The ART of saying a Powerful NO!

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Photo Credit: horiavarlan/Flickr

Photo Credit: horiavarlan/Flickr

When a dear friend ASKS you for a favor and you are in a state of exhaustion can you say NO without guilt?

When a family member yells and screams at you about something and you feel attacked can you say “I will not respond to yelling or screaming, so we can talk when you have calmed down” without feeling scared or guilty?

When people disrespect others in your presence, are you able to stand up for what is right?

There is a good chance that you either said a quick NO to the above questions or an “Of course” but if I were to ask you for examples where you were proactive and said NO to bad behaviors, you would have a hard time coming up with examples with close friends and family.

You may be better able to do it with strangers and people for whom you care very little.

Standing up for what we believe is right is not something that we are taught.

We are often taught to not rock the boat and therefore the people behaving badly get away with their nasty behavior.

A long time ago when my son was in 1st grade, about 6 years old, I took him out of school early one day for a “mental health day” and we went to get ice cream.

He ordered his ice cream and we were sitting there talking about his latest Lego creation and he was deciding what he would build next when the following happened.

A group of three boys about 10 or 11 years old came into the store and two of the boys ordered their ice creams while the third boy just stood there.

The two who ordered were making fun of the boy who had no money.

The boys took their ice cream, laughed at the one without and proceeded to go outside.

I then got up and told the ice cream-less boy to order WHATEVER he wanted. He looked at me and said, “Really lady?”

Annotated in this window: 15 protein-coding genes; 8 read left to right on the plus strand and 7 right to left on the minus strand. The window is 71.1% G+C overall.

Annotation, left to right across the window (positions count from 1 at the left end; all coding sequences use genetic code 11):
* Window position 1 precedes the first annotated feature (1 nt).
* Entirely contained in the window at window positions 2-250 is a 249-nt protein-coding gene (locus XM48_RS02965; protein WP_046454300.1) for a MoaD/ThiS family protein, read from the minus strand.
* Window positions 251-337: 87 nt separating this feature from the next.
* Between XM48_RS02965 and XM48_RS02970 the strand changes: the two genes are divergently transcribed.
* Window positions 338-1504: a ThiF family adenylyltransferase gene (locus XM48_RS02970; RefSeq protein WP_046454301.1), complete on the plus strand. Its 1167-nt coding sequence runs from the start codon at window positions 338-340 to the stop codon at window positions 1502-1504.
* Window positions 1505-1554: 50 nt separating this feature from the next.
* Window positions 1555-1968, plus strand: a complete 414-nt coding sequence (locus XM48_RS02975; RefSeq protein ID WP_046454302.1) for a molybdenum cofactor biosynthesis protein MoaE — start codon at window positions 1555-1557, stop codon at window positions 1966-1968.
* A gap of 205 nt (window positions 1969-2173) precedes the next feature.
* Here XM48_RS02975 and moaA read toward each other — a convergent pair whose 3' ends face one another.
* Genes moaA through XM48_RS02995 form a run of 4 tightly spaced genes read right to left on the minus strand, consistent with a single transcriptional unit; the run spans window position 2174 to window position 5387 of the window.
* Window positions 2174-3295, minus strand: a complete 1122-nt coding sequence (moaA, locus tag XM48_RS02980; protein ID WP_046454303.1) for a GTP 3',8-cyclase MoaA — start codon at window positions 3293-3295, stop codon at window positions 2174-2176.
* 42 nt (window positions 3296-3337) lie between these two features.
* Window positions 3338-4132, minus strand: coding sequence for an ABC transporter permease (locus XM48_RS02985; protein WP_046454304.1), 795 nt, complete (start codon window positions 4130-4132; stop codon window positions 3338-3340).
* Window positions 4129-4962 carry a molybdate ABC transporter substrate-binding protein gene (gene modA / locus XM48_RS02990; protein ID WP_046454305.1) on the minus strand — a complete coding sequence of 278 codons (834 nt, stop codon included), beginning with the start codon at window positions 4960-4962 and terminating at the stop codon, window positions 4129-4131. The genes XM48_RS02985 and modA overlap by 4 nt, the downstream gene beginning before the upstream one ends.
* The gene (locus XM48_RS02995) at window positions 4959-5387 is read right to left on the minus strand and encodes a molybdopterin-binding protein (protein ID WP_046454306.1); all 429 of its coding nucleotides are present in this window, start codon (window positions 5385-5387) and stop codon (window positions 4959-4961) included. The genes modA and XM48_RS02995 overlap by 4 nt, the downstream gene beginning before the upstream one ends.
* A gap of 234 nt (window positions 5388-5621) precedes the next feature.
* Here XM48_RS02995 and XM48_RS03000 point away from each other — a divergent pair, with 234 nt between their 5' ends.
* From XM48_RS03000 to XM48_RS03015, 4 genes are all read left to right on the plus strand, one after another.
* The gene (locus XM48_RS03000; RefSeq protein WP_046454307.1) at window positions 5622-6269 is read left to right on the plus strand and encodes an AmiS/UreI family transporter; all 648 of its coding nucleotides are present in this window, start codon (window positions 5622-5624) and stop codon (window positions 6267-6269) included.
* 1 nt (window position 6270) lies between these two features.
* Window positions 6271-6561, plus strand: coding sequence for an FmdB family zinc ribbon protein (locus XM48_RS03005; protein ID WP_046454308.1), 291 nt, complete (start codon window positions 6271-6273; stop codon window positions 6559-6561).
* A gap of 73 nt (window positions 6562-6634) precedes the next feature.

I said “Yep … make it an order bigger than your friends.”

I kind of made him order five scoops. He was grinning so big I thought he would burst. His friends came rushing in to tell ME that it was not fair.

I asked them why it was not fair. They said that they only had 2 scoops. I then asked why it was fair that they did not share their ice cream with their friend who had no money.

They looked shocked that I would bring that up.

The other boy said that he would go home to bring money for me and I asked him to go home and hug his mom and tell her he loved her and for me, he should try to always be kind to others. He left happy, the other two…not so much.

What was my little son doing this whole time?

He was eating his ice cream and looked up and said, “What took you so long mom?”

I smiled and said that I was giving the boys a chance to be kind. He shrugged and asked could he have as many scoops as the other fella got.

That night there were two very happy boys in Kingwood, TX, one in my house and one in another house, telling his Mom about his adventures.

I said NO to unfair treatment of a child. I said YES to kindness and I showed my son that day what it means to step up and right a wrong.

How will you say NO to unfair treatment?

What will you teach your children?

How will you stand up to bullying in and out of the family?


Love and light,